To quote Bill Murray’s song again, “Star Wars/ those near and far wars” checks the boxes of a lot of the audience’s base, while seeming unburdened by real gravity.
    • 73 Metascore
    • 75 Liam Lacey
    While Dark Waters is something of a let-down for a Haynes film, it’s otherwise sturdy enough. One can admire the commitment of Ruffalo, who plays the role of the modest, decent, semi-accidental hero without vanity or trite psychology.
    • 85 Metascore
    • 100 Liam Lacey
    Charm, humanity and a passel of filmmaking insights are all here, rewarding both the dedicated fans and newcomers to Varda, who achieved a new level of public profile in her last decade.
    • 85 Metascore
    • 91 Liam Lacey
    A magic realist fantasy, a ghost story, a love story and political allegory, Atlantics packs a deceptive amount of complexity in a gauzy, slender film.
    • 81 Metascore
    • 67 Liam Lacey
    This is the sort of film that will divide audiences between those who will have their hearts torn out… and those who will want to tear out their hair.
    • 84 Metascore
    • 83 Liam Lacey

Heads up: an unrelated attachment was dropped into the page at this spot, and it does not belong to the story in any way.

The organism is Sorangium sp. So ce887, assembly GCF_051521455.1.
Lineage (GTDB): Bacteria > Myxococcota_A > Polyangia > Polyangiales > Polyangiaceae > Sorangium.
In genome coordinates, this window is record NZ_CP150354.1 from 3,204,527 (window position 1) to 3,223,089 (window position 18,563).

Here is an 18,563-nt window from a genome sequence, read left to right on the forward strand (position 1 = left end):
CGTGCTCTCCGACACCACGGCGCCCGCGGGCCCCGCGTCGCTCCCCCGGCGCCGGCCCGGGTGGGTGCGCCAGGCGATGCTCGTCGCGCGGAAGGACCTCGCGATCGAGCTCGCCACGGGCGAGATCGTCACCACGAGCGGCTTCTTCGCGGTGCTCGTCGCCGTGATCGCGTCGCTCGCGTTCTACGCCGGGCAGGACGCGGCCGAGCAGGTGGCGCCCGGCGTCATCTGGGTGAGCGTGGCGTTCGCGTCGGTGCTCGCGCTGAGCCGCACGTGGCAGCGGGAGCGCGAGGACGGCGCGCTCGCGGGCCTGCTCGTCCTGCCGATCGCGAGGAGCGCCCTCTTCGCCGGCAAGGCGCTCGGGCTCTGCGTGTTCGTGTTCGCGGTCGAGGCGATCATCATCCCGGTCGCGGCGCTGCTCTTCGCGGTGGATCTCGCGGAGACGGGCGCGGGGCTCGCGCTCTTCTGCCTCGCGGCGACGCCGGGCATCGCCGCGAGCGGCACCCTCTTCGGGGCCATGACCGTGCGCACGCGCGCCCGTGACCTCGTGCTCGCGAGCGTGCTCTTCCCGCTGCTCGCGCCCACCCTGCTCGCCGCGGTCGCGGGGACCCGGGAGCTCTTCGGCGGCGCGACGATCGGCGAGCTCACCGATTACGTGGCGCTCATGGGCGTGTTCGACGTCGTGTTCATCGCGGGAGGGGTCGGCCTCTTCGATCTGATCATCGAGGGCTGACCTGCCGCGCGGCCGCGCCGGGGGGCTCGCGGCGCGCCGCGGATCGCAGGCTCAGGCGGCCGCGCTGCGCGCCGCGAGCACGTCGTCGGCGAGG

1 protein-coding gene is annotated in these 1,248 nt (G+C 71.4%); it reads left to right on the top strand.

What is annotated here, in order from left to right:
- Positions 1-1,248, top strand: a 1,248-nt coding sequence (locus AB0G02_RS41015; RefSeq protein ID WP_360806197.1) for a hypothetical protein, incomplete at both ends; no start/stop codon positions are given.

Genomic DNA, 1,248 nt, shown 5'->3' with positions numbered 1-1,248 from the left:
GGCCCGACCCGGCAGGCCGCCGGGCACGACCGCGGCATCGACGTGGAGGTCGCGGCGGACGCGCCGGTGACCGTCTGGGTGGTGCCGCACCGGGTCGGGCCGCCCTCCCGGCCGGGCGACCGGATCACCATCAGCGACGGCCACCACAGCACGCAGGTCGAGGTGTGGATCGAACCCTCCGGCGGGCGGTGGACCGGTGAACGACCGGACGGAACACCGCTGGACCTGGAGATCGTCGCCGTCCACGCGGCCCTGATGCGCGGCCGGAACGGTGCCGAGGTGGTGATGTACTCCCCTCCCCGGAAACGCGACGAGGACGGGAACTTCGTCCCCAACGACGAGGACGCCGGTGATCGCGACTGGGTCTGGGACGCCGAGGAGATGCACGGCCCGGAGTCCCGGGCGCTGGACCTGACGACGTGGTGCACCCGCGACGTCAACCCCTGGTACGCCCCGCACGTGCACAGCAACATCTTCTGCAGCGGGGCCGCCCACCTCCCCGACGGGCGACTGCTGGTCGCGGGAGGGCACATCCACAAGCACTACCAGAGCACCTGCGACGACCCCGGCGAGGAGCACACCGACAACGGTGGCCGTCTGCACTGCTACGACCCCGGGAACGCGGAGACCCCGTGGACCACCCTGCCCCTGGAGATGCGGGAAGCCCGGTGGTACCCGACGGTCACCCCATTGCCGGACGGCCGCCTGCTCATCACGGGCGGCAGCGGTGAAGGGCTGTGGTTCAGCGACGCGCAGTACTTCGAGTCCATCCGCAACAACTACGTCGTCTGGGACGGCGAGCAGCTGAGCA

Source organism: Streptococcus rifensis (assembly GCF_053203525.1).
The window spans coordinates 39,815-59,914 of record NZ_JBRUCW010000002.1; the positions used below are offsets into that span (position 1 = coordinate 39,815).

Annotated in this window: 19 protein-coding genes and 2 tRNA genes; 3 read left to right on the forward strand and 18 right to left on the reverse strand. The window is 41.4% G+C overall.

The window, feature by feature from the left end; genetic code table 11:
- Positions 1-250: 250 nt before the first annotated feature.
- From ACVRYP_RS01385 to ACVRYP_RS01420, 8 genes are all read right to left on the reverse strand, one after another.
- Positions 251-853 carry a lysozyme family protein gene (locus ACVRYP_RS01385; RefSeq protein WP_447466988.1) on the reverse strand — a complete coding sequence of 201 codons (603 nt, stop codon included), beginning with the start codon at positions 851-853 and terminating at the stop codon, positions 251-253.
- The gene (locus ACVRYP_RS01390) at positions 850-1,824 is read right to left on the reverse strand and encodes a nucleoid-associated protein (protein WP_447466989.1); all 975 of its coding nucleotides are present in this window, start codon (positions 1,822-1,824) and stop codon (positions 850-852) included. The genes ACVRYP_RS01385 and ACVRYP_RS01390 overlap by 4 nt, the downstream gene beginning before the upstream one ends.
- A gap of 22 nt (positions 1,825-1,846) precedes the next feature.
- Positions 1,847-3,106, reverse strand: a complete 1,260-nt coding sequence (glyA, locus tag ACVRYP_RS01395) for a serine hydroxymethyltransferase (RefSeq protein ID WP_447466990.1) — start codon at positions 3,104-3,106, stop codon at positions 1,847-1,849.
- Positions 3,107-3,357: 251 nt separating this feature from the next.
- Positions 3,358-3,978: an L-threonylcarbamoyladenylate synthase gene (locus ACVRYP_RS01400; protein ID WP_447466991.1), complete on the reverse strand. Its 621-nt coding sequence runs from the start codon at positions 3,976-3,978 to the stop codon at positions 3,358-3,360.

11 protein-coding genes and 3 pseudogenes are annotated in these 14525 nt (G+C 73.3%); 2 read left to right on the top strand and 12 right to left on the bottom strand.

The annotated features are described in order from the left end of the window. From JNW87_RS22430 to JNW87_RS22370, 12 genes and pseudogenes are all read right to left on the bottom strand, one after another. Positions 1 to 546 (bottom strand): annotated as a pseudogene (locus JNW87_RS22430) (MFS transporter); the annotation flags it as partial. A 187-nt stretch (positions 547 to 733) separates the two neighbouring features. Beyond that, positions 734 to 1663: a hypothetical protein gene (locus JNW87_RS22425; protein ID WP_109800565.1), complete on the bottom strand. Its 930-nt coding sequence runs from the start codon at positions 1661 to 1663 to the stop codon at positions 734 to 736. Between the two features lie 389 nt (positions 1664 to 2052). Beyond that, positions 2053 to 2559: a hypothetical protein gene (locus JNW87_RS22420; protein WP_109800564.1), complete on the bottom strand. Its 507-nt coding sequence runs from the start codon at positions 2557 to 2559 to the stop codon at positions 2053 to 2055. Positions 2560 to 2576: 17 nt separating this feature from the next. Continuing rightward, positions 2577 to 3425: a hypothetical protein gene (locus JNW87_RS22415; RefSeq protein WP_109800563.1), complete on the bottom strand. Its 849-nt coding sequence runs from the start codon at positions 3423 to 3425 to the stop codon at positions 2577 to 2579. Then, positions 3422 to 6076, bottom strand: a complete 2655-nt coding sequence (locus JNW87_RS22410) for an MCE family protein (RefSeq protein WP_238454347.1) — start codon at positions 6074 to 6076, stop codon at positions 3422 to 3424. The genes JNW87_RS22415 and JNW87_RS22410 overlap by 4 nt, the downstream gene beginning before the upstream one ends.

Synonyms free-wheeling episodic structure can grow a tad wearying, but Mercier’s aggressively kinetic performance and Lapid’s take-no-prisoners dismantling of the Israeli macho mystique — or French hypocritical superiority — are, in the best way, outrageous.
    • 56 Metascore
    • 50 Liam Lacey
    The result is a work stiff with pointed talk and chance encounters, little of which feels original. The acting, while variable, often has a stilted, recitative quality, as if the characters, rather than family members, recently met at a script readings.
    • 94 Metascore
    • 100 Liam Lacey
    This is some of De Niro’s most moving work in years. His performance full of anxious misfit energy, where his often-parodied grimaces, tics and haunted gaze feel entirely correct.
    • 43 Metascore
    • 50 Liam Lacey